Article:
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AERODYNAMIC MODIFICATIONS OF TALL BUILDINGS
Several rounds of wind tests were undertaken as the geometry of the tower evolved and were refined architecturally. The three wings set back in a clockwise sequence with the A wing setting back first.
After each round of wind tunnel testing, the data was analyzed and the building was reshaped to minimize wind effects and accommodate unrelated changes in the Client’s program. In general, the number and spacing of the setbacks changed as did the shape of wings. This process resulted in a substantial reduction in wind forces on the tower by “confusing” the wind. On the 1:500 scale models, tests were made both with and without vertical ribs that are a feature of the tower’s wall system in order to understand how much their effect was. At 1:500 scales the ribs were very small and thus had been left off for the main test program. (Peter and Baker, 2006)
- Pedestrian wind environment
The comfort of pedestrians at ground level and on the numerous terrace levels was evaluated by combining wind speed measurements on wind tunnel models with the local wind statistics and other climatic information. Initial wind tunnel tests used 1:500 scale models. Subsequently three 1:250 scale partial models were employed to examine ground level areas, lower level terraces and higher level terraces in more detail, and to develop detailed mitigation measures.
Initial results from the thermal comfort study highlighted the need to introduce shade structures to avoid the strong adverse impact of solar radiation on thermal comfort in Dubai. A number of canopies and other types of shade structure were architecturally designed at ground level. Tests on the bare terraces indicated the potential for frequent uncomfortably strong winds, which can be protected by a combination of parapet walls, overhead trellises, and vertical screens.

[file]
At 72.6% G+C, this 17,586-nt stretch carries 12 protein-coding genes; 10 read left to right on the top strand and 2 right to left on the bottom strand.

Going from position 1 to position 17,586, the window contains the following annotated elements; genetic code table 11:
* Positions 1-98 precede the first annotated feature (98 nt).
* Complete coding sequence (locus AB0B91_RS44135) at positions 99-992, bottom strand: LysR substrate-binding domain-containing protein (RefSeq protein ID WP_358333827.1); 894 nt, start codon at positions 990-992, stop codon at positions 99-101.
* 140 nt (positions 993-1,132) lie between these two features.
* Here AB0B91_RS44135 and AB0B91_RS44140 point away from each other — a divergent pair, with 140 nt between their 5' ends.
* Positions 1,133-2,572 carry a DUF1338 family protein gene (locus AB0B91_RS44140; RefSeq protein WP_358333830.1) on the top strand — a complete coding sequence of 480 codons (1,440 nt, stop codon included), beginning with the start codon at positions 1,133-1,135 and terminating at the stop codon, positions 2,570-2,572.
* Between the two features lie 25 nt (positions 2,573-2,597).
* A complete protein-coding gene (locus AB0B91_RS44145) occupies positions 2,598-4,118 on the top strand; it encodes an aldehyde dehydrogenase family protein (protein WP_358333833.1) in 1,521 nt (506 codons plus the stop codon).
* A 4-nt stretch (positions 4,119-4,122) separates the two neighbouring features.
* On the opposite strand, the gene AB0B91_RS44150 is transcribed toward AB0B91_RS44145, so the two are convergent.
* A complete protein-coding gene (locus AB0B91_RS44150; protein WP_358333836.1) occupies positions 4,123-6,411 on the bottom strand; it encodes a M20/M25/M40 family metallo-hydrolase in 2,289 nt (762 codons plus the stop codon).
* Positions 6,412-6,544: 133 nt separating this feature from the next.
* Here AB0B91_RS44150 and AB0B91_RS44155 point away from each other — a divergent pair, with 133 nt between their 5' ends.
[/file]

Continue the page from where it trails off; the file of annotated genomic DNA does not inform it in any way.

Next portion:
The structural system of Burj Dubai is a buttressed core of high quality reinforced concrete. The weight of the building provided anchorage against lateral loads but was not sufficient enough to provide human comfort levels inside. The structure and weight of the building cannot be increased further as it was built on a sandy soil. The three main modifications made to reduce wind are: softening the corners of buttress or the nose, the setbacks and the reorientation of the building in the prevailing wind direction. The corner softening and changing the cross section of the building diverge the direct winds and reduce the direct load component of the wind on the building by using cutwater effect. It also reduces the vortex formation thus reduce its impact on cladding. The setbacks created a tapering effect on the building and disorganized the vortices which might have been formed in case of a straight form thus preventing stack effect. The most important modification was the changing of orientation of the building. It was reoriented such that the nose ends of the building face the prevailing winds than the tail ends. In this way the overall wind effect on the building (i.e. the base moments) got reduced significantly. The maximum displacement at the very top of the spire is 2 m which may occur once in 100 years. Even minor details were tested such as ribs and terraces were tested at larger scale models but were left off for overall design as they did not change the results significantly. The Burj as a whole can be considered as a highly tapered beam cantilevered from the ground.
- Taipei 101 : Secondary Case Study
Taipei 101 is designed to withstand thetyphoonwinds and earthquake tremors common in its area of the Asia-Pacific. Planners aimed for a structure that could withstand gale winds of 60m/s and the strongest earthquakes likely to occur in a 2,500 year cycle. The design achieves both strength and flexibility for the tower through the use of high-performance steel construction.
- Official Name:Taipei 101
- Also Known As:Taipei World Financial Center
- Designed By:C. Y. LEE
- Wind Engineer : RWDI Engineers
- Maximum Height:508 Meters
- Location:Xinyi District,Taipei,Taiwan